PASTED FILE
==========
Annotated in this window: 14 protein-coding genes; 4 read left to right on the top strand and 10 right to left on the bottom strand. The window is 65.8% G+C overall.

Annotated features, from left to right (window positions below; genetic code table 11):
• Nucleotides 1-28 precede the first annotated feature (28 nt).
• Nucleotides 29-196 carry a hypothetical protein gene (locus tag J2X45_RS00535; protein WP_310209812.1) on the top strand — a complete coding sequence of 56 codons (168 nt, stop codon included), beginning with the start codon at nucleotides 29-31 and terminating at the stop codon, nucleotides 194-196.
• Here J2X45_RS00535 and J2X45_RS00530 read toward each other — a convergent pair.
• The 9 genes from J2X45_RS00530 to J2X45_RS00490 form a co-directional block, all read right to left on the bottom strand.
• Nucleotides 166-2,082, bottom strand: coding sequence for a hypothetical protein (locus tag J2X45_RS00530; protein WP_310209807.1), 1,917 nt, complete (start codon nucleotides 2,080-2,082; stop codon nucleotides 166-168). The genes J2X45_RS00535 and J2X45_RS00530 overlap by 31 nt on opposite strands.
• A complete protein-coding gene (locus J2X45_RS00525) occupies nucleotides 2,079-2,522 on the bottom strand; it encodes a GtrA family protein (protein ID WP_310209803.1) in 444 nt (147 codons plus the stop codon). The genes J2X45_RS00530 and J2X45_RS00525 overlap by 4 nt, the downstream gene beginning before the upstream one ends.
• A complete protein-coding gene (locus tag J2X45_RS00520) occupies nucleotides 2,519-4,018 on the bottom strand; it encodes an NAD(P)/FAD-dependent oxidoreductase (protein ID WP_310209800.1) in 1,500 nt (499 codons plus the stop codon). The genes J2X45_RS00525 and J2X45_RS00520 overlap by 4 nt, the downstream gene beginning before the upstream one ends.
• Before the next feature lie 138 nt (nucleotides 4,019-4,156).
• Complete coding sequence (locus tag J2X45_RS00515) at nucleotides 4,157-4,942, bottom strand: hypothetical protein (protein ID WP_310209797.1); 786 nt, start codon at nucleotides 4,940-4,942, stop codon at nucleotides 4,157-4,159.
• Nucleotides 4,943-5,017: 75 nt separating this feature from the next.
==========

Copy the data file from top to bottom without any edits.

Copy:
Annotated in this window: 14 protein-coding genes; 4 read left to right on the top strand and 10 right to left on the bottom strand. The window is 65.8% G+C overall.

Annotated features, from left to right (window positions below; genetic code table 11):
• Nucleotides 1-28 precede the first annotated feature (28 nt).
• Nucleotides 29-196 carry a hypothetical protein gene (locus tag J2X45_RS00535; protein WP_310209812.1) on the top strand — a complete coding sequence of 56 codons (168 nt, stop codon included), beginning with the start codon at nucleotides 29-31 and terminating at the stop codon, nucleotides 194-196.
• Here J2X45_RS00535 and J2X45_RS00530 read toward each other — a convergent pair.
• The 9 genes from J2X45_RS00530 to J2X45_RS00490 form a co-directional block, all read right to left on the bottom strand.
• Nucleotides 166-2,082, bottom strand: coding sequence for a hypothetical protein (locus tag J2X45_RS00530; protein WP_310209807.1), 1,917 nt, complete (start codon nucleotides 2,080-2,082; stop codon nucleotides 166-168). The genes J2X45_RS00535 and J2X45_RS00530 overlap by 31 nt on opposite strands.
• A complete protein-coding gene (locus J2X45_RS00525) occupies nucleotides 2,079-2,522 on the bottom strand; it encodes a GtrA family protein (protein ID WP_310209803.1) in 444 nt (147 codons plus the stop codon). The genes J2X45_RS00530 and J2X45_RS00525 overlap by 4 nt, the downstream gene beginning before the upstream one ends.
• A complete protein-coding gene (locus tag J2X45_RS00520) occupies nucleotides 2,519-4,018 on the bottom strand; it encodes an NAD(P)/FAD-dependent oxidoreductase (protein ID WP_310209800.1) in 1,500 nt (499 codons plus the stop codon). The genes J2X45_RS00525 and J2X45_RS00520 overlap by 4 nt, the downstream gene beginning before the upstream one ends.
• Before the next feature lie 138 nt (nucleotides 4,019-4,156).
• Complete coding sequence (locus tag J2X45_RS00515) at nucleotides 4,157-4,942, bottom strand: hypothetical protein (protein ID WP_310209797.1); 786 nt, start codon at nucleotides 4,940-4,942, stop codon at nucleotides 4,157-4,159.
• Nucleotides 4,943-5,017: 75 nt separating this feature from the next.